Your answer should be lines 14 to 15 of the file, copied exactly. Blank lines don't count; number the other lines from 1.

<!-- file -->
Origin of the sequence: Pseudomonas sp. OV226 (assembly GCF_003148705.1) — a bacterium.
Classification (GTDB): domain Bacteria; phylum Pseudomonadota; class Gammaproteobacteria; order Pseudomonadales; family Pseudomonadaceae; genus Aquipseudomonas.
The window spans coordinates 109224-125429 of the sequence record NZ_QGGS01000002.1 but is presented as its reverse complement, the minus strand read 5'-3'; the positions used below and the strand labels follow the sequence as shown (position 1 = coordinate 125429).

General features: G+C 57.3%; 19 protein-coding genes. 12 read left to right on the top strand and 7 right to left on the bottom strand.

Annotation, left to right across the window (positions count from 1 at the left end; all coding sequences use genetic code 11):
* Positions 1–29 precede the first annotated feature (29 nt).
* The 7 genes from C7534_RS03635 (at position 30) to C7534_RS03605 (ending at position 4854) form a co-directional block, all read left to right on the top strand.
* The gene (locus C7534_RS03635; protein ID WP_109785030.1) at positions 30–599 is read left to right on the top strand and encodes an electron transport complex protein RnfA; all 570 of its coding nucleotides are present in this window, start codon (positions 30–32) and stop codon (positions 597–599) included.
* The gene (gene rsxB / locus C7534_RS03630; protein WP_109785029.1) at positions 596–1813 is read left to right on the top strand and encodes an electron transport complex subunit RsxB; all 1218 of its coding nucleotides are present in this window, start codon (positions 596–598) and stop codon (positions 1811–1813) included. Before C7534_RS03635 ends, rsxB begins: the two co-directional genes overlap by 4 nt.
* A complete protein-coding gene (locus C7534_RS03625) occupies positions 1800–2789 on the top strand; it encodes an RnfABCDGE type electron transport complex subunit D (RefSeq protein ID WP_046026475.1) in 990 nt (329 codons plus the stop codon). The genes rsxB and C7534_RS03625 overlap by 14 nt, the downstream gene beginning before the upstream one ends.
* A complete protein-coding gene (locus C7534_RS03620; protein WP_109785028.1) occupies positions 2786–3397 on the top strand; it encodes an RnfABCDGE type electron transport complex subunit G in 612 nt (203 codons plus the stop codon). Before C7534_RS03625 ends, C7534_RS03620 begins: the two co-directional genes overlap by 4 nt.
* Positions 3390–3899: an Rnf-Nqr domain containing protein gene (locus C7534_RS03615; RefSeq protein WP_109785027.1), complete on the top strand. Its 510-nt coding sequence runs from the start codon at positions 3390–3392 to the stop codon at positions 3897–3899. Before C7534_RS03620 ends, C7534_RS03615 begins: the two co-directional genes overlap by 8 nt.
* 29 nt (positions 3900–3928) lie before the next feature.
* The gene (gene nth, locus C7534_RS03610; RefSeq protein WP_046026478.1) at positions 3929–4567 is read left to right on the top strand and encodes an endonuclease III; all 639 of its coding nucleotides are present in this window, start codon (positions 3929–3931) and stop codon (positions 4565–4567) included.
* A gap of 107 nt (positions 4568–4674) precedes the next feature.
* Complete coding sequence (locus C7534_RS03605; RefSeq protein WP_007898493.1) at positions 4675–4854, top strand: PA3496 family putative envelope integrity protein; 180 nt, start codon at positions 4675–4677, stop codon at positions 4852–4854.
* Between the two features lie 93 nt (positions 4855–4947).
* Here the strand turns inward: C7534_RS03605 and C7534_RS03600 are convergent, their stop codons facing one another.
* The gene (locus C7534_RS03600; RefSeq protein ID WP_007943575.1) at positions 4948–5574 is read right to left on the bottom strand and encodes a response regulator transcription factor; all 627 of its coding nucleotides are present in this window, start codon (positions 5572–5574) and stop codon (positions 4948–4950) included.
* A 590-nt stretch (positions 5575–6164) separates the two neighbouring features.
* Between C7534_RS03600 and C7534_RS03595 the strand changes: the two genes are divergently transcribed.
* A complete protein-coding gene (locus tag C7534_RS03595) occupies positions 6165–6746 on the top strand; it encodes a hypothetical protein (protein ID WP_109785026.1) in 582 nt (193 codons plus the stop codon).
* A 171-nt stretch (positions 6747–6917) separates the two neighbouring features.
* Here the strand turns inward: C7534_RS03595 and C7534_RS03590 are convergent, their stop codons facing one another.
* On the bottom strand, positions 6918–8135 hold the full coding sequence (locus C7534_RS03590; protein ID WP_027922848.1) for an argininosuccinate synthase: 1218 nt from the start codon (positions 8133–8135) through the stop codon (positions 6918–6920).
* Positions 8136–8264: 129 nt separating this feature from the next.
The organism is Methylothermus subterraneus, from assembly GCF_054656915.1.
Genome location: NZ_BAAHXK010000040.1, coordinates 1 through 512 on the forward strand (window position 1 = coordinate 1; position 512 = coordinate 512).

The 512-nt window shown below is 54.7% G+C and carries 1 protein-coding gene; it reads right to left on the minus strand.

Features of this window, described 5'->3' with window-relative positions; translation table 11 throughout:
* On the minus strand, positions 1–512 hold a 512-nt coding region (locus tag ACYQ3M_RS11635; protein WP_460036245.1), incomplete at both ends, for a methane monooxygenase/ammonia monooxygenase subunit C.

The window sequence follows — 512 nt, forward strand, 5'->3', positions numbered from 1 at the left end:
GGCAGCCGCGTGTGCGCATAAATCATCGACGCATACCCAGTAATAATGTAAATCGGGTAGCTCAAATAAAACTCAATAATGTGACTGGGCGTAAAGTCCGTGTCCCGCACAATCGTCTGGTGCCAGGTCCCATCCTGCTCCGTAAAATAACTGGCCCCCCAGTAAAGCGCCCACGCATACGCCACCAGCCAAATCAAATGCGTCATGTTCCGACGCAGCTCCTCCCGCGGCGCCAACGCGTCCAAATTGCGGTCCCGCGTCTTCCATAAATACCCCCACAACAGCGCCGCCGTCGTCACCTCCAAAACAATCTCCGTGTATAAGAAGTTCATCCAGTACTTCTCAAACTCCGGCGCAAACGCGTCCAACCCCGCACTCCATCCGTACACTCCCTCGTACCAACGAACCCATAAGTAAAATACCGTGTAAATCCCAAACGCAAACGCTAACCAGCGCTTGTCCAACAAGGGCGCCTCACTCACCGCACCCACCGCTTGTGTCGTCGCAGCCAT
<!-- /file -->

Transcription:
* The gene (gene nth, locus C7534_RS03610; RefSeq protein WP_046026478.1) at positions 3929–4567 is read left to right on the top strand and encodes an endonuclease III; all 639 of its coding nucleotides are present in this window, start codon (positions 3929–3931) and stop codon (positions 4565–4567) included.
* A gap of 107 nt (positions 4568–4674) precedes the next feature.